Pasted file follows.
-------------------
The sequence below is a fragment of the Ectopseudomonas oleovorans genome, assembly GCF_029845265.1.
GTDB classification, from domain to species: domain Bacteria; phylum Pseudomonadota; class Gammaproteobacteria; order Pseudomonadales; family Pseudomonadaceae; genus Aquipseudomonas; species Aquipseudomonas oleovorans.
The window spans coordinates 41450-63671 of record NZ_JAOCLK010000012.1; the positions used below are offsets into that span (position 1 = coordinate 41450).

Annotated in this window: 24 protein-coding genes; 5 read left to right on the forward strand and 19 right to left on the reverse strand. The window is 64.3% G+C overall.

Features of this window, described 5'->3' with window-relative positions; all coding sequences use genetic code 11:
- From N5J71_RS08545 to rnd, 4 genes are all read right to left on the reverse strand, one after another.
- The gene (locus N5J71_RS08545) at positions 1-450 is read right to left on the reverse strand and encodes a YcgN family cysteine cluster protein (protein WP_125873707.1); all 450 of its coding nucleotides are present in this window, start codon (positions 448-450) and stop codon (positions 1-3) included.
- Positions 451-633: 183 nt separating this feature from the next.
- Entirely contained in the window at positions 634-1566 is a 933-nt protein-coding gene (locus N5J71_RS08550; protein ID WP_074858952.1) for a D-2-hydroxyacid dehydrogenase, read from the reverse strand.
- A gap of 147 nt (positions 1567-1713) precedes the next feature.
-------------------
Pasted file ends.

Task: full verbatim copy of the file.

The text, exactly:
The sequence below is a fragment of the Ectopseudomonas oleovorans genome, assembly GCF_029845265.1.
GTDB classification, from domain to species: domain Bacteria; phylum Pseudomonadota; class Gammaproteobacteria; order Pseudomonadales; family Pseudomonadaceae; genus Aquipseudomonas; species Aquipseudomonas oleovorans.
The window spans coordinates 41450-63671 of record NZ_JAOCLK010000012.1; the positions used below are offsets into that span (position 1 = coordinate 41450).

Annotated in this window: 24 protein-coding genes; 5 read left to right on the forward strand and 19 right to left on the reverse strand. The window is 64.3% G+C overall.

Features of this window, described 5'->3' with window-relative positions; all coding sequences use genetic code 11:
- From N5J71_RS08545 to rnd, 4 genes are all read right to left on the reverse strand, one after another.
- The gene (locus N5J71_RS08545) at positions 1-450 is read right to left on the reverse strand and encodes a YcgN family cysteine cluster protein (protein WP_125873707.1); all 450 of its coding nucleotides are present in this window, start codon (positions 448-450) and stop codon (positions 1-3) included.
- Positions 451-633: 183 nt separating this feature from the next.
- Entirely contained in the window at positions 634-1566 is a 933-nt protein-coding gene (locus N5J71_RS08550; protein ID WP_074858952.1) for a D-2-hydroxyacid dehydrogenase, read from the reverse strand.
- A gap of 147 nt (positions 1567-1713) precedes the next feature.